The new process also allowed the committees to rank candidates as “highly” recommended in order to favour “truly outstanding candidates” for judicial appointments. During her time at Justice, Ms. Wilson-Raybould increased the proportion of women and members of minorities on the judiciary.

Three sources have provided additional information on subsequent steps in the appointment process. The Globe has granted anonymity to these sources because they were not authorized to speak publicly about the issue.

According to these sources, the additional vetting at the political level is overseen by the office of the minister of justice and the PMO.

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Under the current government, all the ministers from a candidate’s province are consulted on an appointment. For example, all the ministers from British Columbia, Ontario or Quebec have a say on candidates from their province, and the lone ministers from Manitoba or Saskatchewan are consulted on candidates in their province.

In addition, various backbench MPs (especially lawyers in the caucus) can be asked for their thoughts on candidates, as well as individuals outside government, including Liberal officials in some cases. The screening also includes a search of databases of donations to political parties at the provincial and federal level.

According to the sources, there was a disagreement last year between the PMO and Ms. Wilson-Raybould over the sharing of comments on candidates made by outside lawyers and judges.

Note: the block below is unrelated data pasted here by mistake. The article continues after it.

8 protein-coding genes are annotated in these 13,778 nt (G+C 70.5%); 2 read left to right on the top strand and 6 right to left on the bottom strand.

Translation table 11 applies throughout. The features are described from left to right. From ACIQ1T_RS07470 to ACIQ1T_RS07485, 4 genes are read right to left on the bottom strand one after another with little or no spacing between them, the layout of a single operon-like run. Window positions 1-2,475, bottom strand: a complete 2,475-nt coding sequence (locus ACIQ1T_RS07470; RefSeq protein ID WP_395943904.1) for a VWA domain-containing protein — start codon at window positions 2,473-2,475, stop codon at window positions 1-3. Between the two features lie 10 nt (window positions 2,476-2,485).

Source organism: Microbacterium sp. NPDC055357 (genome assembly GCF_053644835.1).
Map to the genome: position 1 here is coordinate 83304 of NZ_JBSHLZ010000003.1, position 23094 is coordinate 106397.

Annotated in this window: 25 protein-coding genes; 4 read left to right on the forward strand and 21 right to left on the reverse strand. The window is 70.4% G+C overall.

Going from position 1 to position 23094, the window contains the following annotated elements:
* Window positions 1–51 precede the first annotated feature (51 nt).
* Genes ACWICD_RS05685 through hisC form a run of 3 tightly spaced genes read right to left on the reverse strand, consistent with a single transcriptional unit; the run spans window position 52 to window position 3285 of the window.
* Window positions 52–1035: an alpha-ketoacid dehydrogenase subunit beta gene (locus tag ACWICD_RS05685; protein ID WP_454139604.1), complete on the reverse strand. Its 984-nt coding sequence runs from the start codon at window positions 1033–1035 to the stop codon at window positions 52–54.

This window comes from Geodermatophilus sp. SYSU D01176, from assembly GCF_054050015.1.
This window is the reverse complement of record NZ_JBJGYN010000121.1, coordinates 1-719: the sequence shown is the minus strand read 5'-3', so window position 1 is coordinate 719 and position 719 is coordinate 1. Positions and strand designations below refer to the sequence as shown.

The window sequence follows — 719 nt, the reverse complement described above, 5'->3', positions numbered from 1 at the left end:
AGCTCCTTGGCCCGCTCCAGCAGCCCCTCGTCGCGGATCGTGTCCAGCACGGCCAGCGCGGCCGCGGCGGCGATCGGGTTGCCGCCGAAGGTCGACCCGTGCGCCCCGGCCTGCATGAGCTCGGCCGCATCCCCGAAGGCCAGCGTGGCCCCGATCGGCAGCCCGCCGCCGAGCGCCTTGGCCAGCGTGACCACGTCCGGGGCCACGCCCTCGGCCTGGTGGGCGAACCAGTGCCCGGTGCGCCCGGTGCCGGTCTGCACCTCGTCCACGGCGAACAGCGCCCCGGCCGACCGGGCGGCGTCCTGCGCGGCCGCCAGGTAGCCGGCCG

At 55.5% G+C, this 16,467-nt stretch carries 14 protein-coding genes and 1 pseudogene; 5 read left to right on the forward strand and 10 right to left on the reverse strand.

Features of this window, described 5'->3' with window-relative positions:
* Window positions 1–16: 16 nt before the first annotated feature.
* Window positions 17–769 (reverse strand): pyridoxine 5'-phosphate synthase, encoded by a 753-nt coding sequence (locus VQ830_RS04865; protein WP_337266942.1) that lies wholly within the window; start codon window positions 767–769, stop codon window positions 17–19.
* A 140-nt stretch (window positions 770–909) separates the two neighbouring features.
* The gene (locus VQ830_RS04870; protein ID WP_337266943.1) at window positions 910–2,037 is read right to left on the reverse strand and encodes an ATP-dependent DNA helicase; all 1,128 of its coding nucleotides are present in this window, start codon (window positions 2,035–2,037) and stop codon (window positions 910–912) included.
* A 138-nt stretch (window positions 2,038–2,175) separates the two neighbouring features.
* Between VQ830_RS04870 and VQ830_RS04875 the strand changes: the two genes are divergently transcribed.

These consultations conducted by Justice officials are deemed essential to determining the needs of each court, in addition to getting a sense of a candidate’s reputation and abilities. Ms. Wilson-Raybould’s view was that the comments were made in confidence to her office and that their use should be restricted to her role in determining which candidates would be recommended to cabinet for appointment to the bench, the sources said.

The PMO, however, grew concerned about the shrinking amount of information transmitted by Ms. Wilson-Raybould’s office and raised the matter with her, the sources said.

A government official said that comments made by judges about individual candidates were mistakenly shared with the PMO in early 2018 and that the practice has since stopped. Other sources said the debate over whether these comments should be shared with the PMO continued later in the year and that Ms. Wilson-Raybould insisted they could not be distributed outside her office.

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In a statement after losing her job as justice minister, Ms. Wilson-Raybould said she worked to ensure that judicial appointments were “transparent, inclusive and accountable." Her office said she could not be reached for comment on Friday.

A spokesman for Mr. Lametti said the government is working to "appoint the most meritorious jurists who reflect the country they serve.

“Our Government believes that Canadians’ confidence in our judiciary is reinforced by a transparent and accountable selection process that identifies outstanding judicial candidates who reflect Canada’s diversity," David Taylor said in a statement.